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The Militant, 21 March 1949

New Police-State Bills Pushed
by Witch-Hunters

From The Militant, Vol. 13 No. 12, 21 March 1949, p. 1.
Transcribed & marked up by Einde O’Callaghan for ETOL.


Two new police-state and thought-control bills were introduced into Congress last week intended to intensify the government’s witch-hunt against all who oppose the bi-partisan imperialist war program.

Senator Mundt of South Dakota and Representative Nixon of California have offered a “revised” version of their bill before the last Congress that created such a storm of protest it was pigeonholed in the Senate after being passed by the House. Michigan’s Senator Ferguson, a mouthpiece of the auto corporations, has introduced his own bill along similar lines, but differing in minor details. Both bills are of Republican authorship, but the N.Y. Times reports, support for these bills “probably will be broadened soon to take in Democratic cosponsorship.”

Both bills would establish the principle of second-class political parties and second-class citizenship by requiring special conditions for the legal functioning of the Communist Party and “communist front” organizations and the activities of their members.

Each bill requires the registration of “Communist” organizations. The Communist Party would be compelled to list its members with the Attorney General and “front” organizations to list the names of their officers. Any written or printed matter from alleged “communist” organizations would be required to carry a label stating its “communist source.”

Both bills would make it a felony, punishable by a $10,000 fine and ten years imprisonment, for anyone in concert with others to “knowingly” commit “an act which would substantially contribute” to the establishment of a “totalitarian dictatorship” in this country. The bills falsely equate communism with “totalitarianism.” They do not mention the military and fascist forms of capitalist dictatorship.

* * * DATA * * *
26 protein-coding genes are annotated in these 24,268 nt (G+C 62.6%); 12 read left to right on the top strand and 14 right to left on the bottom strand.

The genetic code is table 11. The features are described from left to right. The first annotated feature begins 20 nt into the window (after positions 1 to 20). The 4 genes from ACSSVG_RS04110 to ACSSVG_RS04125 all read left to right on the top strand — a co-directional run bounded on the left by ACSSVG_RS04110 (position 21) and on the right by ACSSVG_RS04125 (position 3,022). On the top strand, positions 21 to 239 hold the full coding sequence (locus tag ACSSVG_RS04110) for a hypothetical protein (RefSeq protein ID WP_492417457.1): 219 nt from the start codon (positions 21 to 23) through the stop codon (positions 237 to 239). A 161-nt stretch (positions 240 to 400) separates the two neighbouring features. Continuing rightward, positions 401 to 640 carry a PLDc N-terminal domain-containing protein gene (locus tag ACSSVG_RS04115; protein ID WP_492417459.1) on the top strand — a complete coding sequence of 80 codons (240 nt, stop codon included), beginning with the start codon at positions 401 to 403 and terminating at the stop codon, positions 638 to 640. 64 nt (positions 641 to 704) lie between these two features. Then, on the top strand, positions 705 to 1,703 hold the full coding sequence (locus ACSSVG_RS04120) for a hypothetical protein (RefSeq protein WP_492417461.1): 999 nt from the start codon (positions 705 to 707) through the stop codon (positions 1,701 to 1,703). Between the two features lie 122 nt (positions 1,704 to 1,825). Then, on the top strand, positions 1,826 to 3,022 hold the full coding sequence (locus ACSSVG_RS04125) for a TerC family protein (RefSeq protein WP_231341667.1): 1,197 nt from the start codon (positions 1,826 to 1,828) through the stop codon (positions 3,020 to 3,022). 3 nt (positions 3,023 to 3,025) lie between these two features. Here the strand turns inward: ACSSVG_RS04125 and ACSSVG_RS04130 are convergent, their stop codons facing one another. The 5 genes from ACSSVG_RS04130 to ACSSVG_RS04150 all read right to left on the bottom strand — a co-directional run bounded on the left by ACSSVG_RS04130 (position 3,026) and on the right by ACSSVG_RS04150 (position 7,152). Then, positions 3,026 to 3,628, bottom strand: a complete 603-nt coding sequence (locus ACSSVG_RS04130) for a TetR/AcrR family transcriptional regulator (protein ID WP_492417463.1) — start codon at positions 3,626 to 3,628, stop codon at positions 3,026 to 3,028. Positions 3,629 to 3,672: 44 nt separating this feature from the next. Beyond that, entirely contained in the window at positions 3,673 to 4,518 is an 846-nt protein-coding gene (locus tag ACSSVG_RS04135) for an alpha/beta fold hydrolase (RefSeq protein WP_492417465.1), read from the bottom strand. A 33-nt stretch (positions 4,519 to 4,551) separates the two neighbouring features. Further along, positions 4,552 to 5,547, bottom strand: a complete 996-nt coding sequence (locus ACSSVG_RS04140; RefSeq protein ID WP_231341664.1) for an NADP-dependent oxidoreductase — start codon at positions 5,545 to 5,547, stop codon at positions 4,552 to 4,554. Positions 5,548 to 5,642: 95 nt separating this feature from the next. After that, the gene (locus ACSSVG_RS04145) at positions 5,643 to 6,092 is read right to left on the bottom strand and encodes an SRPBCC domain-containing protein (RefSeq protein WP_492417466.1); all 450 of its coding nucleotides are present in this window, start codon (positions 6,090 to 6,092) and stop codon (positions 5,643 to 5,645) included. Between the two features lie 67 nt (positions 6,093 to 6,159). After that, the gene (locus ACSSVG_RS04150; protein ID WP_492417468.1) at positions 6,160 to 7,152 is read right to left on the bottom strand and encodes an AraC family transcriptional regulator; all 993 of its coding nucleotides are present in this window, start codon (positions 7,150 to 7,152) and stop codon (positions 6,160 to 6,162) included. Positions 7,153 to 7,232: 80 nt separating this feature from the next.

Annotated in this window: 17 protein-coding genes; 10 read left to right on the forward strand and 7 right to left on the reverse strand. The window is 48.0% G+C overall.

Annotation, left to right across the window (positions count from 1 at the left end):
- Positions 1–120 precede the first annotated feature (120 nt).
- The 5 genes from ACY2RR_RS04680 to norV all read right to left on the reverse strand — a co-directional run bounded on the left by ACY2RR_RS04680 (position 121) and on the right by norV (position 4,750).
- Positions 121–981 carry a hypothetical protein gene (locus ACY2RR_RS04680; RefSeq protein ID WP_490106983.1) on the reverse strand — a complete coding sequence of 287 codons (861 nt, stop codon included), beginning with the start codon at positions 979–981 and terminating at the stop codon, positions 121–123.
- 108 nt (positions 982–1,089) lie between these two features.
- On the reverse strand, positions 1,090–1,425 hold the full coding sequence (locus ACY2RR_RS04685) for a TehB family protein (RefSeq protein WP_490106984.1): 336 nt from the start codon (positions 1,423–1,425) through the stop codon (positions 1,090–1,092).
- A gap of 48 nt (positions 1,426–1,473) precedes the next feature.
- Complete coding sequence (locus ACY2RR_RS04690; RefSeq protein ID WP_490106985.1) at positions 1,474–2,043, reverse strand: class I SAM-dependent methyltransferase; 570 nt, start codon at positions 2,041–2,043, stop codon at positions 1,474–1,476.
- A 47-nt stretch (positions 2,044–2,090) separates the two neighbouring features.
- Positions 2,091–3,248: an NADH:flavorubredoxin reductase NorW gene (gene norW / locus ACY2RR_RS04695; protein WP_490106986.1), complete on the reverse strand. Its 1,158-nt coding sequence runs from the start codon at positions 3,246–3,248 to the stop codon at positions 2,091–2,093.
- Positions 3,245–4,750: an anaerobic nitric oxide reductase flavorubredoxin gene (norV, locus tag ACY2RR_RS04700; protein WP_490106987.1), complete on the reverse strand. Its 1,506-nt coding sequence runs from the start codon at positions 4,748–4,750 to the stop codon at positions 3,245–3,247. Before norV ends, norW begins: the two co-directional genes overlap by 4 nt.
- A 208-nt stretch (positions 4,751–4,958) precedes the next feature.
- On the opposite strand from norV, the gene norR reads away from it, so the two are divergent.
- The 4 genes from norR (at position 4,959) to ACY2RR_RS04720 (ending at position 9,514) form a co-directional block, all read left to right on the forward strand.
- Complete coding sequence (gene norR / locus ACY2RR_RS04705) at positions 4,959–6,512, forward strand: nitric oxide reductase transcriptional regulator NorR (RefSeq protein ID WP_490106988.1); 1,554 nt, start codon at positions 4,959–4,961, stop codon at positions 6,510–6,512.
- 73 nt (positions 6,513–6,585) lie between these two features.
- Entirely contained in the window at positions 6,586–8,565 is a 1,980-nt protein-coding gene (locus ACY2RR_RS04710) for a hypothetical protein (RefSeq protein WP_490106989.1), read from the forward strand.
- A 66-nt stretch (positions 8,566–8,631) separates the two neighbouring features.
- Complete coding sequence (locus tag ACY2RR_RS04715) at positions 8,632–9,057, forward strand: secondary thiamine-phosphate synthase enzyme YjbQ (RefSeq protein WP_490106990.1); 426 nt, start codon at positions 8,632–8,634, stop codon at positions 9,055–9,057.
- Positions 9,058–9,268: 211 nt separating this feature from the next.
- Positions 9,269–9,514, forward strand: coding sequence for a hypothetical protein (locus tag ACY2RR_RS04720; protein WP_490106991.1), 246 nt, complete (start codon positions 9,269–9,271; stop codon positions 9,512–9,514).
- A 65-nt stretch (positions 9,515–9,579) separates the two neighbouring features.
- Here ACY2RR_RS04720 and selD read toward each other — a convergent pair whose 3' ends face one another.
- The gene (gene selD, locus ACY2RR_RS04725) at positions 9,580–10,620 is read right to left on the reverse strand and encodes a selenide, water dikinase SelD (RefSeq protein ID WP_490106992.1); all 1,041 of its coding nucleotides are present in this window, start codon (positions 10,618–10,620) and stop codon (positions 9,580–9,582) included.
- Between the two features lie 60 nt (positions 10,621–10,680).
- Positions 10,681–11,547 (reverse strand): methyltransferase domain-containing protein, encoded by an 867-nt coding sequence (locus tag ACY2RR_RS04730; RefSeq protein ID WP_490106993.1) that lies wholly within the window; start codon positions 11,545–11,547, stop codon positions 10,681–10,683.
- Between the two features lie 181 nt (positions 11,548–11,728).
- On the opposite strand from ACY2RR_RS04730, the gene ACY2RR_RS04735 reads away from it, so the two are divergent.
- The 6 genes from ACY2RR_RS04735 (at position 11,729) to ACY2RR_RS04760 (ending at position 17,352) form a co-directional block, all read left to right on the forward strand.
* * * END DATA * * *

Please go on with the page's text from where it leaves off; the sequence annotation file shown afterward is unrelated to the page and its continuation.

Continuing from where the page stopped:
Members of the Communist Party would be barred from any federal appointive post, and could run for elective office only on a clearly designated “Communist” ticket.

In one respect, however, the Mundt-Nixon bill pays greater lip-service to civil rights than the Truman administration does in its “loyalty” purge of government workers and public blacklist of “subversive” organizations issued by Attorney General Clark.

Under the present version of the Mund-Nixon bill no organization could be stigmatized as “subversive” until after a public hearing with the opportunity of cross-examination of witnesses. Any “subversive” findings of the Attorney General could be appealed to the courts. At present, government workers are fired without charges or hearing on unrevealed “evidence” and on mere suspicion of membership or “association” with “subversive” organizations. Organizations are listed as “subversive” by Clark without even the right of a hearing or the opportunity of defense.

Once the principle of compulsory “public disclosure” of the members of any political organization and the registration of any organization is legalized it would be but one step to similar discriminatory regulation of unions or any other organizations the government chooses to label “subversive.”

Many States as Well

Numerous state legislatures are acting on similar anti-democratic bills. The New York State legislature, for instance, is rushing through not less than five major thought-control bills. One, the Scanlan bill, would bar the Communist Party and “kindred organizations” from the state ballot. Others would bar “communists” from all schools and colleges and from holding any public job. The Illinois State Legislature is considering a bill to make membership in the Communist Party a felony.

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